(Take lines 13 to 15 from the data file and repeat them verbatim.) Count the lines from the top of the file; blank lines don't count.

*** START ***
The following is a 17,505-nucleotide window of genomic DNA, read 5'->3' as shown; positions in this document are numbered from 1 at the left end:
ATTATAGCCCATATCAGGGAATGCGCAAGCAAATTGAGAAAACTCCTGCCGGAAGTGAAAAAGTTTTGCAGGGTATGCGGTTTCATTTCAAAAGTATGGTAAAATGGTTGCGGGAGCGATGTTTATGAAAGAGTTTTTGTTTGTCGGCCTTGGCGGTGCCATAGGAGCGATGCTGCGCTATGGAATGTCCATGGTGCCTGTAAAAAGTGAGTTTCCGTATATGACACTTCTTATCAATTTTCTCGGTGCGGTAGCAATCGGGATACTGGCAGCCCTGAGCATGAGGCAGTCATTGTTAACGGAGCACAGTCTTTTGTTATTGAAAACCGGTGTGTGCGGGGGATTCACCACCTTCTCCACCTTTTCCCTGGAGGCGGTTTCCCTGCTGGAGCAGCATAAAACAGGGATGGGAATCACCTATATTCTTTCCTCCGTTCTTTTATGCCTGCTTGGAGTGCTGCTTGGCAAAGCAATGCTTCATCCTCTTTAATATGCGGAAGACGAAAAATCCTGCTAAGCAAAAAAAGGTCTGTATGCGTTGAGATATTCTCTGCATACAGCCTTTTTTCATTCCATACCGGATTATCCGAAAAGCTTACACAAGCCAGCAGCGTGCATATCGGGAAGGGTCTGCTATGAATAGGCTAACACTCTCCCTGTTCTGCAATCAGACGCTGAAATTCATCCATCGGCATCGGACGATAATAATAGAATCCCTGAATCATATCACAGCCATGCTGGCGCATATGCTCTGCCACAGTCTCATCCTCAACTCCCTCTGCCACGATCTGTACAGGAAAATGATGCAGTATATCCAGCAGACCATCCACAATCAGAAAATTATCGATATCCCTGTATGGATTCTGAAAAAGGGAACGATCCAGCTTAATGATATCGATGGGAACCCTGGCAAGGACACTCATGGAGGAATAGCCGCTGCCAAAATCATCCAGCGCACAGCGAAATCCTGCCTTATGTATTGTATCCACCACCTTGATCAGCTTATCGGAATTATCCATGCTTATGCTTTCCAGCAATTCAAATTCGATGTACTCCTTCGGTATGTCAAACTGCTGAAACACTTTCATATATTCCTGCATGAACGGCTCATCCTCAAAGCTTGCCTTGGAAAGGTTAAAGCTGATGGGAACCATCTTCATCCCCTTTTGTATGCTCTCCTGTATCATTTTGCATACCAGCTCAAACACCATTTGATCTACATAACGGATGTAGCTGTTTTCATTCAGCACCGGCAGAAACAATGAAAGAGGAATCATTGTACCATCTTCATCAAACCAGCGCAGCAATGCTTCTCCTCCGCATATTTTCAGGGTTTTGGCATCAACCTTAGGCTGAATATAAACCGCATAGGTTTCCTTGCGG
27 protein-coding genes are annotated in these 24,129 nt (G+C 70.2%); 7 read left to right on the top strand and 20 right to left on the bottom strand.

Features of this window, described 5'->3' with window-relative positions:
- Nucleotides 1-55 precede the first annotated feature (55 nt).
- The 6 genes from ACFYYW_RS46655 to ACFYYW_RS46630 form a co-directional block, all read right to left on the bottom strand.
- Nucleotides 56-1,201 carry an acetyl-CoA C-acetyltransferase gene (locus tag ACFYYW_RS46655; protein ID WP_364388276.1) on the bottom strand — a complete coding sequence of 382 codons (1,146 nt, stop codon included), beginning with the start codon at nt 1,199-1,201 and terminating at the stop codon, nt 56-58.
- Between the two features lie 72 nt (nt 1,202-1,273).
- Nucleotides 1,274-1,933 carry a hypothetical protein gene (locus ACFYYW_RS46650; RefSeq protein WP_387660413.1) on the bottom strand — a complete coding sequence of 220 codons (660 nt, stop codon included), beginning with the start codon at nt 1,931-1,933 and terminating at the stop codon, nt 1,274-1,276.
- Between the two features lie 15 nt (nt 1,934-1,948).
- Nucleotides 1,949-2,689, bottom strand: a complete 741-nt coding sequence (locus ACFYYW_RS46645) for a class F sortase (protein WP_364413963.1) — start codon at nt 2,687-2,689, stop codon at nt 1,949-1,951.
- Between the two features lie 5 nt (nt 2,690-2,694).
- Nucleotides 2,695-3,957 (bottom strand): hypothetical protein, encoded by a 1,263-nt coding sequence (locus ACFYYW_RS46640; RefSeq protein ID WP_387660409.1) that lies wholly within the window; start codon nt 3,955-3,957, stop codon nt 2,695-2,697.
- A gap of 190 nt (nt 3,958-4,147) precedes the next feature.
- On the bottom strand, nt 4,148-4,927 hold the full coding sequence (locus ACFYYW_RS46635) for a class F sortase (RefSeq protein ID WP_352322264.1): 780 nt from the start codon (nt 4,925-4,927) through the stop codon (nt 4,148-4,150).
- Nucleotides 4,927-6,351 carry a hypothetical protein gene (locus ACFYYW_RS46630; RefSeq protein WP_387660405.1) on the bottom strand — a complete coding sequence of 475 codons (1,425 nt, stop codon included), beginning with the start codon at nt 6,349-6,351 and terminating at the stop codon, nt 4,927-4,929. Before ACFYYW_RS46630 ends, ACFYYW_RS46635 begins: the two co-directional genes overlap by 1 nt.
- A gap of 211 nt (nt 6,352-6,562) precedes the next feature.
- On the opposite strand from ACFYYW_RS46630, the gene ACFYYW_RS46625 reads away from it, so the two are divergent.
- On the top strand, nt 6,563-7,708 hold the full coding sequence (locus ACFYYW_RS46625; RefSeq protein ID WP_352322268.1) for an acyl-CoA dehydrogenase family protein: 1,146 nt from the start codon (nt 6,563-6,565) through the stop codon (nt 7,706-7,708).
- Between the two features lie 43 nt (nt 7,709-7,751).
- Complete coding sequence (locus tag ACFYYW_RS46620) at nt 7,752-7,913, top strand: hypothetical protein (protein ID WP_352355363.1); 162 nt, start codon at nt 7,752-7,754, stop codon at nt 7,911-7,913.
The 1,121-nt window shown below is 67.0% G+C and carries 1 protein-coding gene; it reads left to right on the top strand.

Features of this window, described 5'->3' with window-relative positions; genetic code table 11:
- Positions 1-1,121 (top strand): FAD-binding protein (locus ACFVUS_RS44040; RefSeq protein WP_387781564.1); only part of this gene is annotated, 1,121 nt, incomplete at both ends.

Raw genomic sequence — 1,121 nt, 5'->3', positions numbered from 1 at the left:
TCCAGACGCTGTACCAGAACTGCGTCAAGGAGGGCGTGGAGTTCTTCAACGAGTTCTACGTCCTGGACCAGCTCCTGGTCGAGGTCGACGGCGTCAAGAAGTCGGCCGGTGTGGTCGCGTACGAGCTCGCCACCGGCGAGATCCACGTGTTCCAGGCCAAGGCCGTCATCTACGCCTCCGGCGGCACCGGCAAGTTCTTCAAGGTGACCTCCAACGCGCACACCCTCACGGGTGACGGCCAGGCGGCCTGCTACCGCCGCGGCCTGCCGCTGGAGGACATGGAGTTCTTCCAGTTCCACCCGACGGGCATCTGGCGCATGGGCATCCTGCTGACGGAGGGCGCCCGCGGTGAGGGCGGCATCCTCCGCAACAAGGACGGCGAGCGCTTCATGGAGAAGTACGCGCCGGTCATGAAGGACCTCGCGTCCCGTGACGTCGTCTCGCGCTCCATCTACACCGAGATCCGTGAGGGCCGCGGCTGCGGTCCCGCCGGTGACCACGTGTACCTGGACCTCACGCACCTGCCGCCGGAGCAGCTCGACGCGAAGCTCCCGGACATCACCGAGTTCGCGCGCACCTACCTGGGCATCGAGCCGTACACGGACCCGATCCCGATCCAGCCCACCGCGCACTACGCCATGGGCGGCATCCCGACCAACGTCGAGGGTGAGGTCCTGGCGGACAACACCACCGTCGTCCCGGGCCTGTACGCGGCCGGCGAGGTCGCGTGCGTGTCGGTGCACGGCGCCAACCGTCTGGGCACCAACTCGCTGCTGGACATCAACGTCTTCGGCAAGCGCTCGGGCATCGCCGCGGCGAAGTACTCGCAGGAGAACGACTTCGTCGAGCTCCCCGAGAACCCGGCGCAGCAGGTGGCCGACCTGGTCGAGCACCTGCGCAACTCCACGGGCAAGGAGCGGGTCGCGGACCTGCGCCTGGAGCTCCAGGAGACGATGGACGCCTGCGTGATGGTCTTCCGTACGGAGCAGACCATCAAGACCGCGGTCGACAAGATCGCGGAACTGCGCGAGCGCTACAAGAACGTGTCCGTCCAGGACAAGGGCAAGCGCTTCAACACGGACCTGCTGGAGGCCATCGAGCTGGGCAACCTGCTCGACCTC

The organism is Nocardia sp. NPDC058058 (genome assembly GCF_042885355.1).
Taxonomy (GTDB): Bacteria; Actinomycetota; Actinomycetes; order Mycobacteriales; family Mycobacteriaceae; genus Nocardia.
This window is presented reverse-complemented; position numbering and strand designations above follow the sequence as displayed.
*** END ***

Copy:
- Nucleotides 2,695-3,957 (bottom strand): hypothetical protein, encoded by a 1,263-nt coding sequence (locus ACFYYW_RS46640; RefSeq protein ID WP_387660409.1) that lies wholly within the window; start codon nt 3,955-3,957, stop codon nt 2,695-2,697.
- A gap of 190 nt (nt 3,958-4,147) precedes the next feature.
- On the bottom strand, nt 4,148-4,927 hold the full coding sequence (locus ACFYYW_RS46635) for a class F sortase (RefSeq protein ID WP_352322264.1): 780 nt from the start codon (nt 4,925-4,927) through the stop codon (nt 4,148-4,150).